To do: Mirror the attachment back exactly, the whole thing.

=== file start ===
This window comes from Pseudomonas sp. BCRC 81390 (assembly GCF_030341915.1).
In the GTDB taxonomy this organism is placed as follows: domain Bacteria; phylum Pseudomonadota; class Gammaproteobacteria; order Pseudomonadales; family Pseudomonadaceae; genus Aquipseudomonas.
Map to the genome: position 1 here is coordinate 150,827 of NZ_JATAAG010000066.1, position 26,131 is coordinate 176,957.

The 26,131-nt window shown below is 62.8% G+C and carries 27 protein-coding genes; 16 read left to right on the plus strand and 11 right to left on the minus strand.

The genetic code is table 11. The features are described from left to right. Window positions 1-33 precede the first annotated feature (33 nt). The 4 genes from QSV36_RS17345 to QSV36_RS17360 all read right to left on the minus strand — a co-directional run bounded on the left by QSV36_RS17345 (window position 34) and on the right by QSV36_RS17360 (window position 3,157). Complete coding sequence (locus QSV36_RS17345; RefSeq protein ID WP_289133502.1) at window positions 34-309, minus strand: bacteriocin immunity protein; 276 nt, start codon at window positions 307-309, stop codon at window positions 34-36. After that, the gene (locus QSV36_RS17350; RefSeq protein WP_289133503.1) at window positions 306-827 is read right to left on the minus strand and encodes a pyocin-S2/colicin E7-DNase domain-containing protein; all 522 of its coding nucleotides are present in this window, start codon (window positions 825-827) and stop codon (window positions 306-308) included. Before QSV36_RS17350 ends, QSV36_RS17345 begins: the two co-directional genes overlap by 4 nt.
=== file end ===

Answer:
This window comes from Pseudomonas sp. BCRC 81390 (assembly GCF_030341915.1).
In the GTDB taxonomy this organism is placed as follows: domain Bacteria; phylum Pseudomonadota; class Gammaproteobacteria; order Pseudomonadales; family Pseudomonadaceae; genus Aquipseudomonas.
Map to the genome: position 1 here is coordinate 150,827 of NZ_JATAAG010000066.1, position 26,131 is coordinate 176,957.

The 26,131-nt window shown below is 62.8% G+C and carries 27 protein-coding genes; 16 read left to right on the plus strand and 11 right to left on the minus strand.

The genetic code is table 11. The features are described from left to right. Window positions 1-33 precede the first annotated feature (33 nt). The 4 genes from QSV36_RS17345 to QSV36_RS17360 all read right to left on the minus strand — a co-directional run bounded on the left by QSV36_RS17345 (window position 34) and on the right by QSV36_RS17360 (window position 3,157). Complete coding sequence (locus QSV36_RS17345; RefSeq protein ID WP_289133502.1) at window positions 34-309, minus strand: bacteriocin immunity protein; 276 nt, start codon at window positions 307-309, stop codon at window positions 34-36. After that, the gene (locus QSV36_RS17350; RefSeq protein WP_289133503.1) at window positions 306-827 is read right to left on the minus strand and encodes a pyocin-S2/colicin E7-DNase domain-containing protein; all 522 of its coding nucleotides are present in this window, start codon (window positions 825-827) and stop codon (window positions 306-308) included. Before QSV36_RS17350 ends, QSV36_RS17345 begins: the two co-directional genes overlap by 4 nt.